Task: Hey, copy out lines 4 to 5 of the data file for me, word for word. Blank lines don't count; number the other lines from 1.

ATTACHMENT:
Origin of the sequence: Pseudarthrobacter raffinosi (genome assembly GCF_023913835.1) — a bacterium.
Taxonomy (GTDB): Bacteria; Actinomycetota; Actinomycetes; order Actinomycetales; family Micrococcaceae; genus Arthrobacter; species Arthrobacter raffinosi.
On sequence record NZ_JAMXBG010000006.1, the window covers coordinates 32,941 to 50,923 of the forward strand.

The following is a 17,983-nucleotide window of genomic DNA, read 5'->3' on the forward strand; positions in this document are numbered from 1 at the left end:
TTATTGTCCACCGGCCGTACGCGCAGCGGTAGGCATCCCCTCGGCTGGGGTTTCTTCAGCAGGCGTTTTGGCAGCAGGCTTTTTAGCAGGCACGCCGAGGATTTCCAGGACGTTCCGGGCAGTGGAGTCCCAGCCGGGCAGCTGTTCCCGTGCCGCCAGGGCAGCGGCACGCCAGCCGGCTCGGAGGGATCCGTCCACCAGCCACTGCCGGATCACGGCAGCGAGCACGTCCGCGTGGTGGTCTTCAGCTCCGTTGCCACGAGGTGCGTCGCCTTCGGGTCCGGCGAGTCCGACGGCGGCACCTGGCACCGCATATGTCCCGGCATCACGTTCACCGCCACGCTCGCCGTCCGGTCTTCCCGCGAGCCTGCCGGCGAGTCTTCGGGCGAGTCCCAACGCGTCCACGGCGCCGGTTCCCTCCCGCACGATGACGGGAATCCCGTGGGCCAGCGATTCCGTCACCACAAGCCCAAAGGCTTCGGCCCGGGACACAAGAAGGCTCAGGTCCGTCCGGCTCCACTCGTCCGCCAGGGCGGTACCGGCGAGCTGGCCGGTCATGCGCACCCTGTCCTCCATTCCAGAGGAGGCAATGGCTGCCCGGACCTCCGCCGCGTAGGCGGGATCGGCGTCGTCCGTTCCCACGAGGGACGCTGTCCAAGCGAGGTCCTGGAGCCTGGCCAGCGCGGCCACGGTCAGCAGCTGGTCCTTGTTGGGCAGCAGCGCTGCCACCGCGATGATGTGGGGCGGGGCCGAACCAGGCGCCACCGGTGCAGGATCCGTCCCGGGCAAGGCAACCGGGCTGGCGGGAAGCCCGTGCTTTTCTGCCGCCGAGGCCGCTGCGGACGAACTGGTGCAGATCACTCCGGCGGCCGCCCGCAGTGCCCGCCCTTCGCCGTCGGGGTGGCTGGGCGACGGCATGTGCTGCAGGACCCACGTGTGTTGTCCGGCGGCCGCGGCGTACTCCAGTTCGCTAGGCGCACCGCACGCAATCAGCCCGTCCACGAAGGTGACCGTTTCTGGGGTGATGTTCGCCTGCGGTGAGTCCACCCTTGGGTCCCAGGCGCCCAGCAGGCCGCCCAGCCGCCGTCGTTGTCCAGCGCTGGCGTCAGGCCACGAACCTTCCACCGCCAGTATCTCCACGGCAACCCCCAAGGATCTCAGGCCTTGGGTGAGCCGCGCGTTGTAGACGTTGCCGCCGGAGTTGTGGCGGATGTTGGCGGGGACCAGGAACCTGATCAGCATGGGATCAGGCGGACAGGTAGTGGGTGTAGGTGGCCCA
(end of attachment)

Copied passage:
The following is a 17,983-nucleotide window of genomic DNA, read 5'->3' on the forward strand; positions in this document are numbered from 1 at the left end:
TTATTGTCCACCGGCCGTACGCGCAGCGGTAGGCATCCCCTCGGCTGGGGTTTCTTCAGCAGGCGTTTTGGCAGCAGGCTTTTTAGCAGGCACGCCGAGGATTTCCAGGACGTTCCGGGCAGTGGAGTCCCAGCCGGGCAGCTGTTCCCGTGCCGCCAGGGCAGCGGCACGCCAGCCGGCTCGGAGGGATCCGTCCACCAGCCACTGCCGGATCACGGCAGCGAGCACGTCCGCGTGGTGGTCTTCAGCTCCGTTGCCACGAGGTGCGTCGCCTTCGGGTCCGGCGAGTCCGACGGCGGCACCTGGCACCGCATATGTCCCGGCATCACGTTCACCGCCACGCTCGCCGTCCGGTCTTCCCGCGAGCCTGCCGGCGAGTCTTCGGGCGAGTCCCAACGCGTCCACGGCGCCGGTTCCCTCCCGCACGATGACGGGAATCCCGTGGGCCAGCGATTCCGTCACCACAAGCCCAAAGGCTTCGGCCCGGGACACAAGAAGGCTCAGGTCCGTCCGGCTCCACTCGTCCGCCAGGGCGGTACCGGCGAGCTGGCCGGTCATGCGCACCCTGTCCTCCATTCCAGAGGAGGCAATGGCTGCCCGGACCTCCGCCGCGTAGGCGGGATCGGCGTCGTCCGTTCCCACGAGGGACGCTGTCCAAGCGAGGTCCTGGAGCCTGGCCAGCGCGGCCACGGTCAGCAGCTGGTCCTTGTTGGGCAGCAGCGCTGCCACCGCGATGATGTGGGGCGGGGCCGAACCAGGCGCCACCGGTGCAGGATCCGTCCCGGGCAAGGCAACCGGGCTGGCGGGAAGCCCGTGCTTTTCTGCCGCCGAGGCCGCTGCGGACGAACTGGTGCAGATCACTCCGGCGGCCGCCCGCAGTGCCCGCCCTTCGCCGTCGGGGTGGCTGGGCGACGGCATGTGCTGCAGGACCCACGTGTGTTGTCCGGCGGCCGCGGCGTACTCCAGTTCGCTAGGCGCACCGCACGCAATCAGCCCGTCCACGAAGGTGACCGTTTCTGGGGTGATGTTCGCCTGCGGTGAGTCCACCCTTGGGTCCCAGGCGCCCAGCAGGCCGCCCAGCCGCCGTCGTTGTCCAGCGCTGGCGTCAGGCCACGAACCTTCCACCGCCAGTATCTCCACGGCAACCCCCAAGGATCTCAGGCCTTGGGTGAGCCGCGCGTTGTAGACGTTGCCGCCGGAGTTGTGGCGGATGTTGGCGGGGACCAGGAACCTGATCAGCATGGGATCAGGCGGACAGGTAGTGGGTGTAGGTGGCCCA